(THIS ARTICLE IS MACHINE TRANSLATED by Google from Norwegian)
[9. March 2007] As usual, Women's Day has been used for party speeches about everything we want to happen, and as an opportunity to put forward political measures on how to do it. On March 8, Development Minister Erik Solheim and the Ministry of Foreign Affairs presented a new action plan for women and gender equality in developing countries. It proposes that "Norway should say from where others are silent". The action plan goes further than Norway has done in the past, and states that Norwegian aid policy will be more about so-called controversial issues such as abortion and gay rights.
In the introduction to the report, Solheim writes that "Norwegian policy to integrate women's rights and gender equality into development cooperation has been characterized by a lot of good will, but the efforts have not been systematic enough." He is right in that. The road to hell is, as is well known, paved with good intentions. The Minister is also right when he sees that money must be tied to the requirements. We meet the good intentions and promise to follow them closely to see if they are followed up in practice. Norway's exercise of its role in the world is a key instrument for spreading equality as ideals and practices.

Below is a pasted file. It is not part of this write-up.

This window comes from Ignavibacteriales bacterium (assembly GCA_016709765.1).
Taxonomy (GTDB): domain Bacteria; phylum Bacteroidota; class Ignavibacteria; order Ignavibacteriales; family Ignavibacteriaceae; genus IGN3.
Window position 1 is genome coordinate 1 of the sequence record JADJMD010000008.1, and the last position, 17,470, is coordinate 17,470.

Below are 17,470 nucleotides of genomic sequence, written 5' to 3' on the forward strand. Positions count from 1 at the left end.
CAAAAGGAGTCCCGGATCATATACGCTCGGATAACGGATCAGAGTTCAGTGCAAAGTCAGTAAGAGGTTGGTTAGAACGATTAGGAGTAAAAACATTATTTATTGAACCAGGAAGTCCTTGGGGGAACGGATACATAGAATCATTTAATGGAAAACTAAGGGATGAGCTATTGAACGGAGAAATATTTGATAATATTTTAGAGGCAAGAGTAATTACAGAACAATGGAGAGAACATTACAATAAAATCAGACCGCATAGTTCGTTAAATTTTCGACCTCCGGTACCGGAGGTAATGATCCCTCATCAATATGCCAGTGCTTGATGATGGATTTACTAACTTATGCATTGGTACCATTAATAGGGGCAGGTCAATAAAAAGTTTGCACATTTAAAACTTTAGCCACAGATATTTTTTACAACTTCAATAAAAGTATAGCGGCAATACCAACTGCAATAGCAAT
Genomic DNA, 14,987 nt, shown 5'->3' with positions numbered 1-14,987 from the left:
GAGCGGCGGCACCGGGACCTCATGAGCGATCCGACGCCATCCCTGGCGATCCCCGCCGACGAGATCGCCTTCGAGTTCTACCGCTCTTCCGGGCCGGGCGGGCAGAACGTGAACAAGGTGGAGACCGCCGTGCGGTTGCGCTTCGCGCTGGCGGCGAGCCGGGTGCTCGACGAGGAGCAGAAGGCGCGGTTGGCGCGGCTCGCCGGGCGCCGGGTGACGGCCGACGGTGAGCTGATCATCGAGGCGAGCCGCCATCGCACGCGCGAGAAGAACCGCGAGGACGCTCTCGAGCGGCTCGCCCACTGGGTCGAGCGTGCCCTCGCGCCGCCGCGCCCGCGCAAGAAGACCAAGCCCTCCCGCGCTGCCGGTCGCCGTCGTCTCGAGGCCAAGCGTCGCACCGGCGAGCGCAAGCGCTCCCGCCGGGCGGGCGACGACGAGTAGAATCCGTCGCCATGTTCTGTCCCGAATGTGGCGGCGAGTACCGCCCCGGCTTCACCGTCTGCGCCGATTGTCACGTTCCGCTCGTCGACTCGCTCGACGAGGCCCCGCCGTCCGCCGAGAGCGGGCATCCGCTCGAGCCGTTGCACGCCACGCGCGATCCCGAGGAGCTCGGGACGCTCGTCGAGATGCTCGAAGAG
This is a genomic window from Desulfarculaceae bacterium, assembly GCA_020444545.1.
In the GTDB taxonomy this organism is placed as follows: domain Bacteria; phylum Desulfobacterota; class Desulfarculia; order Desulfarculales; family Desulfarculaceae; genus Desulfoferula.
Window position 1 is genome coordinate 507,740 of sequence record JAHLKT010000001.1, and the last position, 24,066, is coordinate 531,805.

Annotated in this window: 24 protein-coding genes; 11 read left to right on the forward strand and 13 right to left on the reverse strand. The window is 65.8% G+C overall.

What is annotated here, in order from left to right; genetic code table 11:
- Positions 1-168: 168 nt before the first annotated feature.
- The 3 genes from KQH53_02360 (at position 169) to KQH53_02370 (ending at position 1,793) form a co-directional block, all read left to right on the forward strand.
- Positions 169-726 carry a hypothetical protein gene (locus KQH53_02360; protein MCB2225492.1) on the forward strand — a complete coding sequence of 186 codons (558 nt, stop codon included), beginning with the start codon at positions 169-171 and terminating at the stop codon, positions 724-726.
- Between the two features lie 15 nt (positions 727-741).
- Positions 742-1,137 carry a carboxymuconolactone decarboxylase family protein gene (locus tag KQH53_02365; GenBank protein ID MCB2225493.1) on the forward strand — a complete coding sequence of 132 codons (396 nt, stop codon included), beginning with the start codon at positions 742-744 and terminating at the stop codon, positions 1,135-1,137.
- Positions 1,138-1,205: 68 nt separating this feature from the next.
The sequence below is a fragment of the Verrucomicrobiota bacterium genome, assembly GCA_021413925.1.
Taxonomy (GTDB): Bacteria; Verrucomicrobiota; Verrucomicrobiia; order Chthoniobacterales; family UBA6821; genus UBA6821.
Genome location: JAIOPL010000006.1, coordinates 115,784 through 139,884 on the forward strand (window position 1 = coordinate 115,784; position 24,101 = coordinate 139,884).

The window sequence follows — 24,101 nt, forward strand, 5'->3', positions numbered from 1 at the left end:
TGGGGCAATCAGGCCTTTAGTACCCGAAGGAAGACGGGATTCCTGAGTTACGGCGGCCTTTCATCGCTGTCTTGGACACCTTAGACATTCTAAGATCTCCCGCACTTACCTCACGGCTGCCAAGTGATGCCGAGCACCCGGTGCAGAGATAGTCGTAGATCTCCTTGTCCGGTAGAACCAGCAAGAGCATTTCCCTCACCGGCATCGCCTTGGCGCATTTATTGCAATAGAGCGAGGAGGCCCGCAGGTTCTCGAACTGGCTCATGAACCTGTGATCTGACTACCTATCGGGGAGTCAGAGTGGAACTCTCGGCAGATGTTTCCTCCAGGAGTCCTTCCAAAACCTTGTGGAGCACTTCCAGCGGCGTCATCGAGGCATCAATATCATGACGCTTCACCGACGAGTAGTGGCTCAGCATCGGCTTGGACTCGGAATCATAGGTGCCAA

The same is the role of the world in Norway, concretized by the role of minorities in Norway. Norwegian feminists have, on the occasion of the Women's Day, been subjected to criticism for being introverted and navel-gazing, for being too concerned about their own abdomen and to look no further than their own nose tip. We believe it is sensible and justified to be concerned with one's own body when the assault rapes hit girls across the country and one in five women is subjected to violence. But we also believe that the same critics should see the important work being done among Norwegian feminists on the issues they should probably rather be concerned about.
A good place to start looking is at the Somali Women's Association. They have joined the Islamic Council of Norway, the Imams are to mission against circumcision of women. For a number of years, these women have worked through dialogue and public education to explain that circumcision has nothing to do with religion. The head of the Islamic Council says on the contrary, it is a pity to injure oneself or the body of others.
The Women's Association's talks with minority women have, in collaboration with the Primary Medical Workshop, saved many children from circumcision over the years, and many mothers who have changed their minds are now voluntary interlocutors for others. Dialogue takes time and is not as easy to sell as a "brave settlement with Islam". But it works better when Islam is not necessarily the problem.